SPOKANE, Wash. – After a Spokane city leader proposed that require a person's consent before they appear on "Live PD,” the Spokane County Sheriff’s Office is asking for public feedback on the topic.

SCSO, not the Spokane Police Department, is the agency typically featured on "Live PD," which currently does not require consent from people featured on-camera.

The proposed changes, from Spokane City Council President Ben Stuckart, would also require producers to obtain a license to film and operate within the city.

Stuckart said his main concern is that the show features “the worst of Spokane.”

Tuesday morning, SCSO took to Facebook to ask the community for their opinion, writing the following statement:

We believe people understand there’s crime, they understand law enforcement responds to calls and patrols area where crime occurs. We also believe law enforcement overwhelmingly does an outstanding job 24 hours a day, 7 days a week and 365 days a year and there is NOTHING wrong with showing them doing their jobs, interacting with people, and yes, enforcing laws and arresting people who commit crimes. The news covers law enforcement each and every day, as well as, what happens in our community but they have very small-time constraints.

Is it wrong to show more about what and how law enforcement does their jobs? Do you want more transparency? More information? Or less?

Hundreds of people commented on the Facebook post and the vast majority writing in favor of unrestricted access to "Live PD's" cameras. Sheriff Knezovich no doubt agrees and said "Live PD" serves a useful purpose.

"That's life. That's real. What you are seeing on that film happens every day. Rather than hide it, let's try to fix it," Knezovich said.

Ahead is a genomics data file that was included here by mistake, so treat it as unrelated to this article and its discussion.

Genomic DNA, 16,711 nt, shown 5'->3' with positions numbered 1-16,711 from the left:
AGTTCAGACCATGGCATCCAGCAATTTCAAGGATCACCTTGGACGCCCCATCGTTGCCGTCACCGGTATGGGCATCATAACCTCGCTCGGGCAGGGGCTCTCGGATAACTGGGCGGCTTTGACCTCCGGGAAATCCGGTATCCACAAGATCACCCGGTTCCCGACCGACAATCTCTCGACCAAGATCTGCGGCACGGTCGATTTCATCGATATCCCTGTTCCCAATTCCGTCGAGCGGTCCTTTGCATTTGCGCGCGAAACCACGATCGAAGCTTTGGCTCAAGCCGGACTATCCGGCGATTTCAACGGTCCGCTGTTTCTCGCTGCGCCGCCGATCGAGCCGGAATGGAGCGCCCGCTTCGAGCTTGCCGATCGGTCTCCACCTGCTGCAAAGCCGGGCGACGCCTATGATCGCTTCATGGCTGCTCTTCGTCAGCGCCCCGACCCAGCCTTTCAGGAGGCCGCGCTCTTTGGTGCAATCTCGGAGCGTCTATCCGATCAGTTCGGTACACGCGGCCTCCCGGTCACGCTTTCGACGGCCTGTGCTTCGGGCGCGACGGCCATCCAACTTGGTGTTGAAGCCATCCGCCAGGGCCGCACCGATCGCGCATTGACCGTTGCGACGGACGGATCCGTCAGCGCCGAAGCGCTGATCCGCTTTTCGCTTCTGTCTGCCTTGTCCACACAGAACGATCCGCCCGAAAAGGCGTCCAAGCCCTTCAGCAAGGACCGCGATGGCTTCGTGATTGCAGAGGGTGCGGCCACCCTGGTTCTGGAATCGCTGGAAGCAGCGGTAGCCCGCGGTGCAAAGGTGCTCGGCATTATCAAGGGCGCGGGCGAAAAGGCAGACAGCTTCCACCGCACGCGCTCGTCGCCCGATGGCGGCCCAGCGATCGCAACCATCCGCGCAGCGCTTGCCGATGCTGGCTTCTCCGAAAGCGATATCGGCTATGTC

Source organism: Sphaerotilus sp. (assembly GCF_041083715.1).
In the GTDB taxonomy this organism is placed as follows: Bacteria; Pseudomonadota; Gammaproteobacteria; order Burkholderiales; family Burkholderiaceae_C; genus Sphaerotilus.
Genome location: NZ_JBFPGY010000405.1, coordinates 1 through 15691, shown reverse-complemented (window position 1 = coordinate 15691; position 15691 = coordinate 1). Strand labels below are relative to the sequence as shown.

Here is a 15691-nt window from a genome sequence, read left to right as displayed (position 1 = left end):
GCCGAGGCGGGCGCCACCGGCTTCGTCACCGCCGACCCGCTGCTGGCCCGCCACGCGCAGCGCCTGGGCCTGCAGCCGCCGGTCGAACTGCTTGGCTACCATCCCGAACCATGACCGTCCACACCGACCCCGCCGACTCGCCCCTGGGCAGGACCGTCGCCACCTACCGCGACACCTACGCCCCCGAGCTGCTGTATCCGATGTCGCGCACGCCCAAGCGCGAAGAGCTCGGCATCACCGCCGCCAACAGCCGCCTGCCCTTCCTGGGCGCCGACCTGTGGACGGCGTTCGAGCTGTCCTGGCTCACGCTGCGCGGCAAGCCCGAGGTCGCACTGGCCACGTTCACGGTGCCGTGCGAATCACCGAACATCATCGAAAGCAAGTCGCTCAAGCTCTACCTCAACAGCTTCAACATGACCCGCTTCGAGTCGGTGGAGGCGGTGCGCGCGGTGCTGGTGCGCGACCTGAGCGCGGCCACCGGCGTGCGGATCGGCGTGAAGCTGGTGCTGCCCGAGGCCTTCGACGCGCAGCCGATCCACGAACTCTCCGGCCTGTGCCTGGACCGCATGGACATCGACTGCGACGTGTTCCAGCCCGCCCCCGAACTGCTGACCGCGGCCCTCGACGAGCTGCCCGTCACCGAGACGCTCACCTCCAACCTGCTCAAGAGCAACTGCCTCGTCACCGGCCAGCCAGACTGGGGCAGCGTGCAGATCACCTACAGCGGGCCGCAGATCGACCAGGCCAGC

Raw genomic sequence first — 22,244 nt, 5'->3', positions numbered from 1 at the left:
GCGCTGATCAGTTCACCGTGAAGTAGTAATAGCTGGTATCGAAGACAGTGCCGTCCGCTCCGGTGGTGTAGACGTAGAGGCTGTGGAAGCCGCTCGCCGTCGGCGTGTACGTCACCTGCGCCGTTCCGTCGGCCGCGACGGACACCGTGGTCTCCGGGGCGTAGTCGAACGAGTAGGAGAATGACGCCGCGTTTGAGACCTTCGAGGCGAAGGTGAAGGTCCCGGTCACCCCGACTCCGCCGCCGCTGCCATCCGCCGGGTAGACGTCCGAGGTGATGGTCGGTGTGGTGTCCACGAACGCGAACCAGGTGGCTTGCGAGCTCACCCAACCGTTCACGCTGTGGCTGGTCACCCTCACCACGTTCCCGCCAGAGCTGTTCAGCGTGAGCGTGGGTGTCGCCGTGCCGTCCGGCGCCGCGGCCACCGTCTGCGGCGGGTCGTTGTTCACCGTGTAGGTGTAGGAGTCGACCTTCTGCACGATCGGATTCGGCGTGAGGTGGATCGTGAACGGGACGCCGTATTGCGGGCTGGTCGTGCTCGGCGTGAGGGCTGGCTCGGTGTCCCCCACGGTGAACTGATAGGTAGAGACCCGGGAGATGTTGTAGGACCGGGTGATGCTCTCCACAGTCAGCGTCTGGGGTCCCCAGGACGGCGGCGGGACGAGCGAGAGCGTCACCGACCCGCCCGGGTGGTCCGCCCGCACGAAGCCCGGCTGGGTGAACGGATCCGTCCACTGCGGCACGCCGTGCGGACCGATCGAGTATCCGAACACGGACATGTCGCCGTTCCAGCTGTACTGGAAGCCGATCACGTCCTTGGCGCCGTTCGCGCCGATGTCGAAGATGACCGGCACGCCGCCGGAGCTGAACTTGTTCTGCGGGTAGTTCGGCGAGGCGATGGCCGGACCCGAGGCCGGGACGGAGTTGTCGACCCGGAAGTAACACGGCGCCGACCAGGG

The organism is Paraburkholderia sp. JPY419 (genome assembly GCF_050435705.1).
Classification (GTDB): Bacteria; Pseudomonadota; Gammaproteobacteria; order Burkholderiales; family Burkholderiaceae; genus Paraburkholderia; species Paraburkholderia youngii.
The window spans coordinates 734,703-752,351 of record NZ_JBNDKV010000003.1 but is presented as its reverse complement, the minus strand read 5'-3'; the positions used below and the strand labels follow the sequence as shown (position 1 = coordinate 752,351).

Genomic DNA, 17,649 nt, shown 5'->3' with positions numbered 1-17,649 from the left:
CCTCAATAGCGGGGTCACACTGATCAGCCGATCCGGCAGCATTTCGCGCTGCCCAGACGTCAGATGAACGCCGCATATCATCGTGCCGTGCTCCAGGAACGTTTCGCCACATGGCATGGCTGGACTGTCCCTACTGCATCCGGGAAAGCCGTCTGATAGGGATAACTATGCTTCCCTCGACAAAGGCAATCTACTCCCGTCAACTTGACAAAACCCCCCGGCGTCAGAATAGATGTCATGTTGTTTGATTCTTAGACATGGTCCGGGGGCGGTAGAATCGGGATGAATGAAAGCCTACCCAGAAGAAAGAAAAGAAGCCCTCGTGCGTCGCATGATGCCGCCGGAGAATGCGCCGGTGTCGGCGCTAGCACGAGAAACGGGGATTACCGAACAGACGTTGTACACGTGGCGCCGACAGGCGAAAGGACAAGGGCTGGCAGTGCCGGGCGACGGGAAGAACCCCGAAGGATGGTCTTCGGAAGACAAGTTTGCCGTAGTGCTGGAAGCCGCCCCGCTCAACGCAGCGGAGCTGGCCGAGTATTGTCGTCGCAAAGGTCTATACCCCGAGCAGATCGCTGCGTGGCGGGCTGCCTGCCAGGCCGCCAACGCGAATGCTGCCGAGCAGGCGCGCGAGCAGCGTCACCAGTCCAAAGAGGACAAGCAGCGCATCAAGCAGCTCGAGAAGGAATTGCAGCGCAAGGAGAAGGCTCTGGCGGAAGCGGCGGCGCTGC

This is an issue that may have already resolved itself. The Sheriff's Office said it is no longer working with "Live PD" to produce new episodes. Spokane County Sheriff Office's signed on to participate in only a single season. That contract has since come to end and a new one has yet to be widely discussed.

As for shows already produced, the Knezovich insists no local footage escaped their approval. According to deputies, five minutes to a half-hour passes before this footage is actually broadcast. Despite its name, none of "Live PD" is actually show instantly.

Knezovich said a minimum five-minute buffer zone is used so employees can look-over the footage to make sure none of it is questionable or risky to air. If something that was filmed is too graphic or risky deputies said the sheriff's office will not allow the producers to air it.

KREM 2 reached out to Council President Stuckart multiple times Tuesday for comment but he did not respond.

City Council will not discuss this issue for three more weeks.

Spokane is not the first city to have problems with "Live PD." In the last year, at least four other cities across the country have stopped participating in the program because of worries over public image.

SCSO would presumably like any feedback on their Facebook post below.